What your S.C. barbecue sauce preference means in the state's presidential primary

Red Plates, Blue Plates

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Rodney Scott puts pepper vinegar on his whole hog barbecue from Hemingway, S.C. - JONATHAN BONCEK
  • Jonathan Boncek
  • Rodney Scott puts pepper vinegar on his whole hog barbecue from Hemingway, S.C.

Long before any of us were picking pigs or presidents, barbecue and politics have been inextricably tied together. And taken separately, each carries its own heavy dose of controversy. A new South Carolina presidential primary poll finally puts some political numbers behind the state's mustard-tomato-vinegar barbecue sauce triumvirate.

Eastern North Carolina-based Public Policy Polling asked likely South Carolina primary voters over the weekend who they favored in the upcoming party contests as well as several baseline policy questions. When compared with candidate preference, questions about gay marriage, the Confederate flag, etc. can give an informative snapshot of the state's electorate as it stands right now. One of the questions in the phone poll was: "Do you prefer mustard, tomato, or vinegar based barbecue sauce?"

Of the 525 likely Democratic voter sample, 31 percent favored vinegar based sauce, while 28 percent prefer tomato, and 24 percent prefer mustard. About 18 percent of those polled weren't sure.

Among Republican primary voters, 31 percent prefer tomato based sauce, followed by 26 percent each for mustard and vinegar. Once again, an indecisive 17 percent of respondents weren't sure.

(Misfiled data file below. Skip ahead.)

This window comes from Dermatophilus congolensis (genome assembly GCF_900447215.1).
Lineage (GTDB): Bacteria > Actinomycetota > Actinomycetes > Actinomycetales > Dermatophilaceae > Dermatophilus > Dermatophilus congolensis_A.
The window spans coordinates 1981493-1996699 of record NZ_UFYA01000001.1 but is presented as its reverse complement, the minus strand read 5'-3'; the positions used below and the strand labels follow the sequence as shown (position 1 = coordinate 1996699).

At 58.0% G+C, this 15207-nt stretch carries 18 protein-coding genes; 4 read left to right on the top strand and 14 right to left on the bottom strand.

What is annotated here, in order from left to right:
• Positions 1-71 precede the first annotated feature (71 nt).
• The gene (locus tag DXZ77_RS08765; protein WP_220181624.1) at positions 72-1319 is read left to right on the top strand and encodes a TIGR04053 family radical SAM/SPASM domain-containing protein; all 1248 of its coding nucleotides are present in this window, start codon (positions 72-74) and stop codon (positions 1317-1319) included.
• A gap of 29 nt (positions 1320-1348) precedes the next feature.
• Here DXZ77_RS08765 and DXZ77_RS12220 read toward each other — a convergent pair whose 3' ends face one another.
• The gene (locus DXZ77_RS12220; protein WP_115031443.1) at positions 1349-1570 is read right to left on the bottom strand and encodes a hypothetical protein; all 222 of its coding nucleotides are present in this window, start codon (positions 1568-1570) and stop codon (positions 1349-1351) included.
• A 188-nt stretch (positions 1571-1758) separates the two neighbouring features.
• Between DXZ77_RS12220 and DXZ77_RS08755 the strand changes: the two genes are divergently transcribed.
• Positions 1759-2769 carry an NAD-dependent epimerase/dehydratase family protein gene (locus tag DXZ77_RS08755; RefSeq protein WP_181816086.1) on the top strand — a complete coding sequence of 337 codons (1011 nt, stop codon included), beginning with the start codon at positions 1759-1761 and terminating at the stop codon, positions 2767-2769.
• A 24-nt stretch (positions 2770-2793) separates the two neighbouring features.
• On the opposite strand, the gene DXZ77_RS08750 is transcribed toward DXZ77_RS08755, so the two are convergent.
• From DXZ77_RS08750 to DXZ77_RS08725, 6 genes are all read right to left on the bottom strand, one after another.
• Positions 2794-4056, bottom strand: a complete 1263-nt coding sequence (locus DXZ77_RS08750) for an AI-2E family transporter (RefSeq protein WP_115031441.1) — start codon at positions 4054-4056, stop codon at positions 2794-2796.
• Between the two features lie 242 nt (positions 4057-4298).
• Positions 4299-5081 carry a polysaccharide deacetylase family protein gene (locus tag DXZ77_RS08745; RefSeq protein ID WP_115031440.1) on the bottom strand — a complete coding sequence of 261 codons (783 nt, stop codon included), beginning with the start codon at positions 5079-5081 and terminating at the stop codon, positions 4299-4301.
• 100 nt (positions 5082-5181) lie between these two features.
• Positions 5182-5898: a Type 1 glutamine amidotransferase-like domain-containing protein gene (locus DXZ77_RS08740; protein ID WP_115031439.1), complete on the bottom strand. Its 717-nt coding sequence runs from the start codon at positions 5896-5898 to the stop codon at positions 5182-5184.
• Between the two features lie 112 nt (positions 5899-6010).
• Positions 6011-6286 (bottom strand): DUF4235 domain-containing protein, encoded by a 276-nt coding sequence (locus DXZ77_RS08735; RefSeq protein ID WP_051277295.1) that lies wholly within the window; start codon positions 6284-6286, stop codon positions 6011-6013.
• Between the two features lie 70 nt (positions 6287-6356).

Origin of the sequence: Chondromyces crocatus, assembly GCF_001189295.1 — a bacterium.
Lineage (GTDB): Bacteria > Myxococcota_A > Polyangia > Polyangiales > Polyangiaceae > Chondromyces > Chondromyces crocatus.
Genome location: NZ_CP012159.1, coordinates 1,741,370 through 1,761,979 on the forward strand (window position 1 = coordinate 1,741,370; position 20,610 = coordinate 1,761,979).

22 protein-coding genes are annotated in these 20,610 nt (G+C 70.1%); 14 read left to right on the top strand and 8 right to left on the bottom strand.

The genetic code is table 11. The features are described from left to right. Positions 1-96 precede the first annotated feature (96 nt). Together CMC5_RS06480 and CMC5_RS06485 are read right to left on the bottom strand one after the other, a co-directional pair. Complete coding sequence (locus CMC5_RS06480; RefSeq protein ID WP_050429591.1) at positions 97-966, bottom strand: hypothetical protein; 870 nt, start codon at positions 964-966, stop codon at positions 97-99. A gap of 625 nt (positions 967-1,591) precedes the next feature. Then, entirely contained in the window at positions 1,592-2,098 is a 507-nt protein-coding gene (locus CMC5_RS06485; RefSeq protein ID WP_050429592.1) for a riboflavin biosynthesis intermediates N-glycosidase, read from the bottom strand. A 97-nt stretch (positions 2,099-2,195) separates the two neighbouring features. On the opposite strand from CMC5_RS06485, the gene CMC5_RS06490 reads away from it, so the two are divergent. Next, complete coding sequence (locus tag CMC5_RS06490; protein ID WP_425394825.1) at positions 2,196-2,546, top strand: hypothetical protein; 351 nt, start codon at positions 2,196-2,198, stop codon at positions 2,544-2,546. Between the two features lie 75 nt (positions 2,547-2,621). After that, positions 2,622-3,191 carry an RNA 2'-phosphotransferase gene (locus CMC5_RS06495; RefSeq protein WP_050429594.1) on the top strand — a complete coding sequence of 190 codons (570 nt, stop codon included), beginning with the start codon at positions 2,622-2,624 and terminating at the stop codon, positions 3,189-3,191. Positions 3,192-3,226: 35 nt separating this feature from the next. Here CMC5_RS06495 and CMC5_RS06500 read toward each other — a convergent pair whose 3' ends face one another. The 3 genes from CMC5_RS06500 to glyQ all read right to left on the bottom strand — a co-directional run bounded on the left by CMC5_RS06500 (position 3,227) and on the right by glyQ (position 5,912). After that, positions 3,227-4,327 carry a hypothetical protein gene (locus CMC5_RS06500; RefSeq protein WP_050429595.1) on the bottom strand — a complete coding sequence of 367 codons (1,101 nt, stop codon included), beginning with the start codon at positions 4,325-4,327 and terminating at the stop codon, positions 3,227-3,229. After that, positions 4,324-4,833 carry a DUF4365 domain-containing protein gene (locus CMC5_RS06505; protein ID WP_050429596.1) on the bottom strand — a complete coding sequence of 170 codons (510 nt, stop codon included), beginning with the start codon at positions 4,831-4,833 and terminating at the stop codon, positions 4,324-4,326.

Neither group of primary voters preferred mustard sauce, the sticky yellow stuff that observers seem to associate first with South Carolina 'cue. Primary voters do tend to come from the ideological extremes though, represented here by vinegar on the left and tomato on the right. This lines up with voting trends in the conservative Upstate, where tomato-tinged sauce is popular, and the liberal Lowcountry, with a mixture of pepper-vinegar and mustard.

As far as candidates go, Ted Cruz supporters showed the strongest preference for mustard sauce at 34 percent. Supporters of Florida candidates Marco Rubio and Jeb Bush both have a penchant for vinegar sauce, but Rubio supporters also showed the strongest preference for tomato. Supporters of Donald Trump, who led the poll overall, had a pretty even split, leaning tomato. Ben Carson had the most unsure supporters, which sounds about right.

On the Democratic side, 55 percent of those polled preferred Hillary Clinton and they were almost evenly-split with a slight tomato preference. About 34 percent of voters are supporting Bernie Sanders and the largest group of them (35 percent) prefer vinegar sauce. Undecided primary voters who say they'll vote Democratic say they prefer vinegar, but with just 17 percent of self-identified liberal voters statewide indicating they're undecided, that could mean there are plenty of conservative Democratic voters in areas where vinegar sauce is popular who have not made up their minds.

Republican voters head to the polls for their primary this Saturday (2/20), it's the Democrats' turn next week (2/27).

For the full results, click over to publicpolicypolling.com.


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